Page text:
Hans C. Oettgen, M.D., Ph.D.

Associate Chief, Immunology
Division of Immunology
Boston Children's Hospital, Harvard University
300 Longwood Avenue
City, State, Zip
Boston, MA 2115
(617) 919-2488
Research Field
Award Year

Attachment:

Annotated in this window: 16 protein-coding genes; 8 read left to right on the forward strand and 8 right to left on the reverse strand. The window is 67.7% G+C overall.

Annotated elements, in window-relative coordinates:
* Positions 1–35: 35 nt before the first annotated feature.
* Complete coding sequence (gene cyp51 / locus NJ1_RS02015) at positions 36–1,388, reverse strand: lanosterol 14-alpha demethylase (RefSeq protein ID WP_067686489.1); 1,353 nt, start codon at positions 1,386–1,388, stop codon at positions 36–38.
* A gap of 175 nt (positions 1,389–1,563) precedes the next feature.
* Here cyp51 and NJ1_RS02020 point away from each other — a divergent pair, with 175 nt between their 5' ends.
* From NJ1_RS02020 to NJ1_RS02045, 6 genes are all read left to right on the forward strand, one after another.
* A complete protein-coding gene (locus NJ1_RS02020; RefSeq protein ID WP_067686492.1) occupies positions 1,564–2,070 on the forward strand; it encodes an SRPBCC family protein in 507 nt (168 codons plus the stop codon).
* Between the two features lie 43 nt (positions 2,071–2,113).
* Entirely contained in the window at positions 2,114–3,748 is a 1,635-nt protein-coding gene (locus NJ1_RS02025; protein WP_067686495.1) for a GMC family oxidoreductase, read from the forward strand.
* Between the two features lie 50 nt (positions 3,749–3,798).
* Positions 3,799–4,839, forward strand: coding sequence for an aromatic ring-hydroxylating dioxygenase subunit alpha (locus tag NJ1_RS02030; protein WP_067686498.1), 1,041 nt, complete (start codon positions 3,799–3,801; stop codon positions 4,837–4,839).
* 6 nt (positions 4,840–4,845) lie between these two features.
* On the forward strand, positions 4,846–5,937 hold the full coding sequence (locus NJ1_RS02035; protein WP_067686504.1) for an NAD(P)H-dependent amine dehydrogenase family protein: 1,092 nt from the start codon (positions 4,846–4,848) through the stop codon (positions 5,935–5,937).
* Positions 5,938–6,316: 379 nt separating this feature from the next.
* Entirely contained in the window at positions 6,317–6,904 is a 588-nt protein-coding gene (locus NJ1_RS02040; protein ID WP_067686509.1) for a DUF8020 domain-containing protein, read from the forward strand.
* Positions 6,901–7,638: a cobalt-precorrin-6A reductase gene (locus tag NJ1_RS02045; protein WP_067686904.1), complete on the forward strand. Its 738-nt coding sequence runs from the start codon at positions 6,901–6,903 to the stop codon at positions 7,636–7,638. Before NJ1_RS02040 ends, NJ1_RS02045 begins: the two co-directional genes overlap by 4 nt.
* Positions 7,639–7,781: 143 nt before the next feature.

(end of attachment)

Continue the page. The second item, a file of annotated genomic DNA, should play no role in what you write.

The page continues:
The Oettgen lab research is centered on three main areas 1) Regulation of Immune Responses by IgE Antibodies: We and others have recently observed that IgE antibodies can exert effects on many other aspects of the immune response. We aim to define the biological effects of monomeric IgE and understand their implications for allergic pathogenesis. 2) Immunobiology of Eczema Vaccinatum: Eczema vaccinatum (EV) is a severe, overwhelming infection to the vaccine strain, vaccinia virus, contained in small pox vaccine which can occur in patients with eczema (atopic dermatitis). Recent concerns regarding the potential use of small pox as a bioterror agent have led the National Institutes of Allergy and Infectious Diseases of the National Institutes of Health to convene a consortium of researchers to study the mechanisms whereby allergic inflammation of the skin predisposes to such an abnormal response to the virus. 3) Basophils in Early Responses to Allergens: IgE production and tissue inflammation in allergic individuals is driven by the cytokine, IL-4. IL-4 is produced by Th2 T helper cells present at allergic sites. The expansion of Th2 cells during allergic responses is IL-4 driven itself raising a ?chicken and egg? Dilemma of where the first IL-4 comes from in allergic tissues. We have recently observed that a rare circulating leukocyte, the basophil, is rapidly recruited immediately following allergen exposure and produces abundant IL-4. We are now testing whether IL-4 producing basophils are the key instigators of Th2-driven allergic responses following mold inhalation in a mouse asthma model.